Ethical hacking specialists have detected that a dark web site dedicated to the sale of stolen payment card data has included among its offer a list with at least 1.3 million new credit and debit cards extracted from several India-established banks.
Security firm Group-IB reported the incident for the first time, stating that the list was found on the popular dark web forum Joker’s Stash. According to the experts, the database operators are asking $100 USD for each payment card record, which could grant threat actors profits for up to $130 million USD.
So far, specialists in ethical hacking still do not know the source of the stolen information, although one possible explanation is that hackers may have collected these millions of records at points of sale or ATMs infected with some variant of malware designed for data theft. Unfortunately, the evidence collected indicates that the information is legitimate, so the banking institutions and responsible authorities have already been notified.
After analyzing the list shown at Joker’s Stash dark website, the specialists concluded that almost 99% of the exposed payment cards were issued by banks in India, while the remaining minimum portion appears to be tied to some banks in Colombia. Previous reports from ethical hacking specialists claim that Joker’s Stash is one of the world’s leading illegal sales forums, counting on at least 49 servers and more than 500 domains associated with the operators of the sales forum.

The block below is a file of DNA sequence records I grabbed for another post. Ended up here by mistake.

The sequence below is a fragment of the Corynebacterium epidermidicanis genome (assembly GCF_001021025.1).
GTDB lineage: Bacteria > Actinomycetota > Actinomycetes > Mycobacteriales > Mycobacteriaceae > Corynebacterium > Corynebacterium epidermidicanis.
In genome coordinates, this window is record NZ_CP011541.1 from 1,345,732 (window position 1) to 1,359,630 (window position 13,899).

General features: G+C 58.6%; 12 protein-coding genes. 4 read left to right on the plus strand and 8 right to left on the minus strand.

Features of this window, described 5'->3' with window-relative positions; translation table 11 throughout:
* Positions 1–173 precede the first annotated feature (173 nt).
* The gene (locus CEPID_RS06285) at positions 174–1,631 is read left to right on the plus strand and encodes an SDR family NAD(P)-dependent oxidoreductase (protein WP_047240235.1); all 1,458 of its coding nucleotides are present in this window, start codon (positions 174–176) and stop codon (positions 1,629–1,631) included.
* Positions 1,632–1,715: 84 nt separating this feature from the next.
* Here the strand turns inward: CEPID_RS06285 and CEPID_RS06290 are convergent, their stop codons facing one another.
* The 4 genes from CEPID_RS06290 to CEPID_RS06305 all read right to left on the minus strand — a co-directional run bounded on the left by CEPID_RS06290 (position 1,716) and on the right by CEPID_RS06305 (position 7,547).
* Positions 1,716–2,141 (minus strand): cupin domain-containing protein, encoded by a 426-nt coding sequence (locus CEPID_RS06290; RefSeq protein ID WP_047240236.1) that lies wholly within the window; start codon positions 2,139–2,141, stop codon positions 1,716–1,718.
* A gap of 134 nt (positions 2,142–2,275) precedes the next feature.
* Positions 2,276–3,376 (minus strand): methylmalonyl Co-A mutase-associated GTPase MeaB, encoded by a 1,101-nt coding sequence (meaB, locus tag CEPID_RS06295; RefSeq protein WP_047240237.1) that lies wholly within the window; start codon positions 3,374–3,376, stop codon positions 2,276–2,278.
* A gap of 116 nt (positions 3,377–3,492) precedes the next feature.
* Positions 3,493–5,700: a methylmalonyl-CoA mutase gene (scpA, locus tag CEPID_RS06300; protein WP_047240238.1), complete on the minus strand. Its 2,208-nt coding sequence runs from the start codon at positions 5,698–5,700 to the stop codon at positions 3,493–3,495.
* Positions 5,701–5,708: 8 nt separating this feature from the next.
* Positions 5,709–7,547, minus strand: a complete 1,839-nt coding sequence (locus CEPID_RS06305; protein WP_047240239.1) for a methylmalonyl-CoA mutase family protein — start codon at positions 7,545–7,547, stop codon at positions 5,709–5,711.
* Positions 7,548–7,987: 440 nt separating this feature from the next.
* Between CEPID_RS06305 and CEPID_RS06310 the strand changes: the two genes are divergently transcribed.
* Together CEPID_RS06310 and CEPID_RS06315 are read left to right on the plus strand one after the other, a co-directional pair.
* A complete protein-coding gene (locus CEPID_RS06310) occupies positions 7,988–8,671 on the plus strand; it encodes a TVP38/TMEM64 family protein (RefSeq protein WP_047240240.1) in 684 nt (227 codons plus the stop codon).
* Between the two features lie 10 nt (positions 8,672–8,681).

At Joker’s Stash it is not only possible to purchase compromised payment card records, but personal records, social security numbers and even contact information of millions of people, obtained in multiple data breaches are also available.
According to experts from the International Institute of Cyber Security (IICS), this dark web forum uses a blockchain-based domain name (DNS) system, which helps users stay anonymous, so a plugin is required to access a domain name system (DNS) version of the site via the top-level .bazar domain of Emercoin, the DNS used by site operators.
He is a well-known expert in mobile security and malware analysis. He studied Computer Science at NYU and started working as a cyber security analyst in 2003. He is actively working as an anti-malware expert. He also worked for security companies like Kaspersky Lab. His everyday job includes researching about new malware and cyber security incidents. Also he has deep level of knowledge in mobile security and mobile vulnerabilities.